BERLIN — On her first day as the director of the Jewish Museum Berlin, Hetty Berg sat alone in her third-floor office, looked into a camera and introduced herself to her new team of around 160 people, most of them stuck at home because of the coronavirus lockdown.
It was not how Ms. Berg, 59, had envisioned her start at the helm of one of Europe’s leading museums. She was taking up the position nine months after its previous director had stepped down following a furor in which critics said the institution had become too political and had lost its focus on explaining Jewish history.
“That was a very surreal beginning,” she said of that virtual meeting in April.
Still, it was important to reach out to her team, Ms. Berg said, to communicate who she was and to hear their ideas of where the museum should be going.
“Our core task is to present Jewish life in the past and the present,” she said in an interview last week, before the museum’s reopening on Sunday after a five-month closure. “On the other hand, we also need to address the dynamic and complex discussions that are going on in German society, always from a Jewish perspective.”
Perhaps the thorniest of those issues include rising anti-Semitism — 2019 saw a 17 percent increase in anti-Semitic crimes, including an attempted attack on a synagogue, according to Germany’s domestic security agency — and the boycott, divestment and sanctions, or B.D.S., movement against Israel. B.D.S. is particularly sensitive in Germany, where protecting Israel is a cornerstone of its postwar foreign policy.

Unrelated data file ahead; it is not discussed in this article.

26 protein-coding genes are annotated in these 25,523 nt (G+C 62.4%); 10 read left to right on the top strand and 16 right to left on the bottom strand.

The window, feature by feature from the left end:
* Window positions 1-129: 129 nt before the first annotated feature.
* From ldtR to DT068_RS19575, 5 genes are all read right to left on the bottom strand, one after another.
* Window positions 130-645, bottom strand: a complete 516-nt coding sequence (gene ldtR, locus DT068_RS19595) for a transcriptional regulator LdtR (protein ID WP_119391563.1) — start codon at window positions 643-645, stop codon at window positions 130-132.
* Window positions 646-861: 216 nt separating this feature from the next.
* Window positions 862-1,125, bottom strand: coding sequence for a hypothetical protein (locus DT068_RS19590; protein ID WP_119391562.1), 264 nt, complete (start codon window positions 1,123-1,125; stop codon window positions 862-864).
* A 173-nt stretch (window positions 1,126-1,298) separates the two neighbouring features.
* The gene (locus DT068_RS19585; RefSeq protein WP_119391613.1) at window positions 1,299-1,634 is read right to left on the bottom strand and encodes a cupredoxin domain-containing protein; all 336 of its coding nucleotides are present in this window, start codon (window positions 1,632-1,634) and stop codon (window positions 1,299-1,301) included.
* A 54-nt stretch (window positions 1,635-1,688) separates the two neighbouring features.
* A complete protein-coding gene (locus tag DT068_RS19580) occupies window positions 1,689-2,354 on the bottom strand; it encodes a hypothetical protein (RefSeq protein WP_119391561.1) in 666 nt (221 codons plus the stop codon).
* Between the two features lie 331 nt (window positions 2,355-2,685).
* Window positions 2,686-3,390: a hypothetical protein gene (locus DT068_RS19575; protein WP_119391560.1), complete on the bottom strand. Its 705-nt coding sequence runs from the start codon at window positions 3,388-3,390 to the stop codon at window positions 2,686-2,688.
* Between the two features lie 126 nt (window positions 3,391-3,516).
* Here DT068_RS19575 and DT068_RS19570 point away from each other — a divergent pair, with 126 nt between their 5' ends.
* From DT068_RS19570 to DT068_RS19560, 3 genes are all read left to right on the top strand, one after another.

It was the museum’s stance on B.D.S. that ultimately cost Ms. Berg’s predecessor, Peter Schäfer, a widely respected German scholar of Judaism, his job: He stepped down in June 2019 after the museum’s Twitter account shared an article criticizing German lawmakers for declaring the movement anti-Semitic. This followed criticism of Mr. Schäfer’s decisions to invite a Palestinian scholar to give a lecture at the museum and to give a personal tour to the cultural director of the Iranian Embassy.
Ms. Berg has said that she rejects the movement and does not intend to invite any B.D.S. activists to discussions at the Jewish Museum. (The museum has not yet given details of its exhibitions and programs for the coming season and Ms. Berg declined to comment before the announcement.)
Meron Mendel, the director of the Anne Frank Educational Center in Frankfurt, said, “I do not envy Ms. Berg her position.”
“Certain aspects of what her predecessor chose to present were questionable,” Mr. Mendel said, but, he added, so were the string of firings and departures that came as a result. “I think it is tragic that debates about important issues end up in calls for resignation,” he said.
Ms. Berg, who, unlike her predecessor, is Jewish, spent 30 years at the Jewish Historical Museum in Amsterdam and was involved in the creation in 2012 of the Jewish Cultural Quarter, including the historical museum, a children’s museum, a functioning synagogue with a 200-year-old library and a Holocaust museum and memorial.
In those three decades in Amsterdam, Ms. Berg worked in a range of curatorial and administrative roles. “I really know museum work from inside out,” she said, “from the collections, exhibitions, programming, branding, managing.”